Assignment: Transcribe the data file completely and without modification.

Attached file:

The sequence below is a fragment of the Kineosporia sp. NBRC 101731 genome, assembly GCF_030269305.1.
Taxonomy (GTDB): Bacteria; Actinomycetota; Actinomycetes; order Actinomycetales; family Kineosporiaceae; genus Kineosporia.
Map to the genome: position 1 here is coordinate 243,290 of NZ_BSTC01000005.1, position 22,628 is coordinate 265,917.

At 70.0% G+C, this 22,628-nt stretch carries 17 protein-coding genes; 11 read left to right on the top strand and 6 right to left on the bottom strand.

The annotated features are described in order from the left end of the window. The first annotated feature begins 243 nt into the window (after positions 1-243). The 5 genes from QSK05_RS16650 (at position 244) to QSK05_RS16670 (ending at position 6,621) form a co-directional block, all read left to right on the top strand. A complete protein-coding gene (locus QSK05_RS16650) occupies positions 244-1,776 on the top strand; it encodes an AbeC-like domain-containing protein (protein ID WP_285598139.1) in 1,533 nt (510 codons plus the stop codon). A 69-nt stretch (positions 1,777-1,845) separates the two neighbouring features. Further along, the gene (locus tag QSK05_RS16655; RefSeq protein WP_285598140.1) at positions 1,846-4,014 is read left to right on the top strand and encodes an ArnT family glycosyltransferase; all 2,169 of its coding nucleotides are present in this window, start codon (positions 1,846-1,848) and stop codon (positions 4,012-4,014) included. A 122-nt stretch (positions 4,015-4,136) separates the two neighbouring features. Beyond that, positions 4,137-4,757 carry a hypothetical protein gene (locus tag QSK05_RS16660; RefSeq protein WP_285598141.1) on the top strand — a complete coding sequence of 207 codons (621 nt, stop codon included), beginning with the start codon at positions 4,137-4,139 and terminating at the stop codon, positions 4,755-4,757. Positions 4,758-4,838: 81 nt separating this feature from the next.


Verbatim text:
The sequence below is a fragment of the Kineosporia sp. NBRC 101731 genome, assembly GCF_030269305.1.
Taxonomy (GTDB): Bacteria; Actinomycetota; Actinomycetes; order Actinomycetales; family Kineosporiaceae; genus Kineosporia.
Map to the genome: position 1 here is coordinate 243,290 of NZ_BSTC01000005.1, position 22,628 is coordinate 265,917.

At 70.0% G+C, this 22,628-nt stretch carries 17 protein-coding genes; 11 read left to right on the top strand and 6 right to left on the bottom strand.

The annotated features are described in order from the left end of the window. The first annotated feature begins 243 nt into the window (after positions 1-243). The 5 genes from QSK05_RS16650 (at position 244) to QSK05_RS16670 (ending at position 6,621) form a co-directional block, all read left to right on the top strand. A complete protein-coding gene (locus QSK05_RS16650) occupies positions 244-1,776 on the top strand; it encodes an AbeC-like domain-containing protein (protein ID WP_285598139.1) in 1,533 nt (510 codons plus the stop codon). A 69-nt stretch (positions 1,777-1,845) separates the two neighbouring features. Further along, the gene (locus tag QSK05_RS16655; RefSeq protein WP_285598140.1) at positions 1,846-4,014 is read left to right on the top strand and encodes an ArnT family glycosyltransferase; all 2,169 of its coding nucleotides are present in this window, start codon (positions 1,846-1,848) and stop codon (positions 4,012-4,014) included. A 122-nt stretch (positions 4,015-4,136) separates the two neighbouring features. Beyond that, positions 4,137-4,757 carry a hypothetical protein gene (locus tag QSK05_RS16660; RefSeq protein WP_285598141.1) on the top strand — a complete coding sequence of 207 codons (621 nt, stop codon included), beginning with the start codon at positions 4,137-4,139 and terminating at the stop codon, positions 4,755-4,757. Positions 4,758-4,838: 81 nt separating this feature from the next.